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Fifty Miles from Tomorrow A Memoir of Alaska and the Real PeopleNunavut tigummiunHold on to the land It was just fifty years ago that the territory of Alaska officially became the state of Alaska But no matter who has staked their claim to the land it has always had a way of enveloping souls in its vast icy embrace For William L Iggiagruk Hensley Alaska has been his home his identity and his cause Born on the shores of Kotzebue Sound twenty nine miles north of the Arctic Circle he was raised to live the traditional seminomadic life that his Iñupia ancestors had lived for thousands of years It was a life of cold and of constant effort but Hensley’s people also reaped the bounty that nature provided In Fifty. The author states it clearly at the beginning Most stories of Alaska are people from other places moving to Alaska finding themselves and talking about it The stories of Native people don't get told Hensley shares his story of being Inupia as a child living as people in Alaska have lived for generations going to school which worked to erase his culture getting involved in politics as a young man to work to preserve land for Native people then realizing the ultimate importance of preserving the spirit traditions and culture of Natives For me it was another book that put real shape and substance to something I only had vague knowledge of previously It's a fascinating read and necessary for learning about how we the USA should act in terms of not treating white culture as the neutral culture that everyone needs to merge intoI've been thinking so much about the points Henley brings up about school For Inupia children to uote the book The schools were designed not to reinforce their identity but to destroy it In the place of a well rounded individual who knew who he was who knew his language his family's history and the values that sustained his people the powers that be wanted an individual trained in arithmetic English American history and economics The children were not allowed to speak their native language and instead of learning the skills that had kept their ancestors alive for generations were learning the standard American history multiplication tables the usual The Inupia children were being trained for low wage jobs while their traditional way of life was intentionally being erased Even now in all parts of the country we give our kids to the government for seven hours of every day five days a week and trust that our children are being taught the right things That's a scary thought for all of us Also Both the beginning and the end of the book have information about the Inupia language bonus interesting material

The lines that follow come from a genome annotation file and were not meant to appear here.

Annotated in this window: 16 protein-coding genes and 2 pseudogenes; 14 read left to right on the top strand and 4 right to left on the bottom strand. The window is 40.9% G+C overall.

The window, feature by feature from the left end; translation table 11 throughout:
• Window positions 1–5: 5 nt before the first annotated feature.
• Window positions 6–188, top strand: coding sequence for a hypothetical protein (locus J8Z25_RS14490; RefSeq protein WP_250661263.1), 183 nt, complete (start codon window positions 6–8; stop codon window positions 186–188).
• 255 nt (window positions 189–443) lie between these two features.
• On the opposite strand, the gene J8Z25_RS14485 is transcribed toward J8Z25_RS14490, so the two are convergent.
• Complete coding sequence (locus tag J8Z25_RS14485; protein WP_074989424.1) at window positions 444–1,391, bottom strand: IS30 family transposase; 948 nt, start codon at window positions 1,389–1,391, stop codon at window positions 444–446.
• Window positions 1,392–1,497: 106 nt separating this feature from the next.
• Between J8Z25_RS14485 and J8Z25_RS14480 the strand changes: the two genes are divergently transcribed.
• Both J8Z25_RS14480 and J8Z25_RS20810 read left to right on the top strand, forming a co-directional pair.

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Miles from Tomorrow Hensley offers us the rare chance to immerse ourselves in a firsthand account of growing up Native Alaskan There have been books written about Alaska but they’ve been written by Outsiders settlers Hensley’s memoir of life on the tundra offers an entirely new perspective and his stories are captivating as is his account of his devotion to the Alaska Native land claims movement As a young man Hensley was sent by missionaries to the Lower Forty eight so he could pursue an education While studying there he discovered that the land Native Alaskans had occupied and to all intents and purposes owned for millennia was being snatche. Willie Hensley is one of the most prominent tenacious ambitious politicians in contemporary Alaska I've heard him speak on several occasions and always thought his personality especially as he makes himself known through his speaking voice enigmatic No wonder Hensley lays it all out in this book The height and distance of his life's arc is remarkable The story contains much information about the establishment of Alaska Native people in the new state's political discourse But for people already versed in that social history what stands out most is the portrait of a man grappling with almost unbearably heavy uestions of duty respect cultural identity and personal destiny